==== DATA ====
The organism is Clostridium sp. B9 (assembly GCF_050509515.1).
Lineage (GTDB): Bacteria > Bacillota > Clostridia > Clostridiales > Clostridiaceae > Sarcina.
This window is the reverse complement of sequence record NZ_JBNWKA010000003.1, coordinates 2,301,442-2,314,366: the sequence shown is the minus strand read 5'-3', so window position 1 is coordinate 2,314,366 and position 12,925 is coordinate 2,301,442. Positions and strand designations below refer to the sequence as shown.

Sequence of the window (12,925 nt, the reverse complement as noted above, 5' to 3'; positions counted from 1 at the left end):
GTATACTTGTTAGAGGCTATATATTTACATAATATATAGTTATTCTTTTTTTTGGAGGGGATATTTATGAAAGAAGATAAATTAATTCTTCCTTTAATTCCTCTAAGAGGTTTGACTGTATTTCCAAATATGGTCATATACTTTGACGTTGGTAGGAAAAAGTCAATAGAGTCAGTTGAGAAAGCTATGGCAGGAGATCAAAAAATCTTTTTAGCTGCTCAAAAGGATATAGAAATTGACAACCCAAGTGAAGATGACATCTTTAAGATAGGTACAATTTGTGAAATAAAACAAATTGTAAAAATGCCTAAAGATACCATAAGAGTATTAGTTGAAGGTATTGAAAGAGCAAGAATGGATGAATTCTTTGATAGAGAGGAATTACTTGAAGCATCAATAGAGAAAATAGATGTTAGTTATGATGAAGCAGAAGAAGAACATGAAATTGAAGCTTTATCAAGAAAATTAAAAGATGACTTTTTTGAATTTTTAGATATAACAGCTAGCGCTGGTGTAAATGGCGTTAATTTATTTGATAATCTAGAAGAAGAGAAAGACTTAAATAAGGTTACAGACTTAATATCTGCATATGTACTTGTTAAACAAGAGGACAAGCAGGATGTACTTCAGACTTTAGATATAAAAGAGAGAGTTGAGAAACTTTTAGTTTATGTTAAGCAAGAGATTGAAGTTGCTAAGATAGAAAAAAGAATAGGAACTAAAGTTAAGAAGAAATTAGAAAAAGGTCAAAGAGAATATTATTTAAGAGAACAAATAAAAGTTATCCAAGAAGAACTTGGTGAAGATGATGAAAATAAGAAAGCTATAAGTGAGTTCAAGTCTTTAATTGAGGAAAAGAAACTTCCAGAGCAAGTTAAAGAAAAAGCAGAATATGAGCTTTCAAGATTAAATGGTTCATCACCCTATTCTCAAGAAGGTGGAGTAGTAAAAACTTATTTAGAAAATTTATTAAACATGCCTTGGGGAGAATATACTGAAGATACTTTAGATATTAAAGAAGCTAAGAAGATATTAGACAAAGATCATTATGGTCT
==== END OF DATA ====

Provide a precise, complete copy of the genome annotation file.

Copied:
The organism is Clostridium sp. B9 (assembly GCF_050509515.1).
Lineage (GTDB): Bacteria > Bacillota > Clostridia > Clostridiales > Clostridiaceae > Sarcina.
This window is the reverse complement of sequence record NZ_JBNWKA010000003.1, coordinates 2,301,442-2,314,366: the sequence shown is the minus strand read 5'-3', so window position 1 is coordinate 2,314,366 and position 12,925 is coordinate 2,301,442. Positions and strand designations below refer to the sequence as shown.

Sequence of the window (12,925 nt, the reverse complement as noted above, 5' to 3'; positions counted from 1 at the left end):
GTATACTTGTTAGAGGCTATATATTTACATAATATATAGTTATTCTTTTTTTTGGAGGGGATATTTATGAAAGAAGATAAATTAATTCTTCCTTTAATTCCTCTAAGAGGTTTGACTGTATTTCCAAATATGGTCATATACTTTGACGTTGGTAGGAAAAAGTCAATAGAGTCAGTTGAGAAAGCTATGGCAGGAGATCAAAAAATCTTTTTAGCTGCTCAAAAGGATATAGAAATTGACAACCCAAGTGAAGATGACATCTTTAAGATAGGTACAATTTGTGAAATAAAACAAATTGTAAAAATGCCTAAAGATACCATAAGAGTATTAGTTGAAGGTATTGAAAGAGCAAGAATGGATGAATTCTTTGATAGAGAGGAATTACTTGAAGCATCAATAGAGAAAATAGATGTTAGTTATGATGAAGCAGAAGAAGAACATGAAATTGAAGCTTTATCAAGAAAATTAAAAGATGACTTTTTTGAATTTTTAGATATAACAGCTAGCGCTGGTGTAAATGGCGTTAATTTATTTGATAATCTAGAAGAAGAGAAAGACTTAAATAAGGTTACAGACTTAATATCTGCATATGTACTTGTTAAACAAGAGGACAAGCAGGATGTACTTCAGACTTTAGATATAAAAGAGAGAGTTGAGAAACTTTTAGTTTATGTTAAGCAAGAGATTGAAGTTGCTAAGATAGAAAAAAGAATAGGAACTAAAGTTAAGAAGAAATTAGAAAAAGGTCAAAGAGAATATTATTTAAGAGAACAAATAAAAGTTATCCAAGAAGAACTTGGTGAAGATGATGAAAATAAGAAAGCTATAAGTGAGTTCAAGTCTTTAATTGAGGAAAAGAAACTTCCAGAGCAAGTTAAAGAAAAAGCAGAATATGAGCTTTCAAGATTAAATGGTTCATCACCCTATTCTCAAGAAGGTGGAGTAGTAAAAACTTATTTAGAAAATTTATTAAACATGCCTTGGGGAGAATATACTGAAGATACTTTAGATATTAAAGAAGCTAAGAAGATATTAGACAAAGATCATTATGGTCT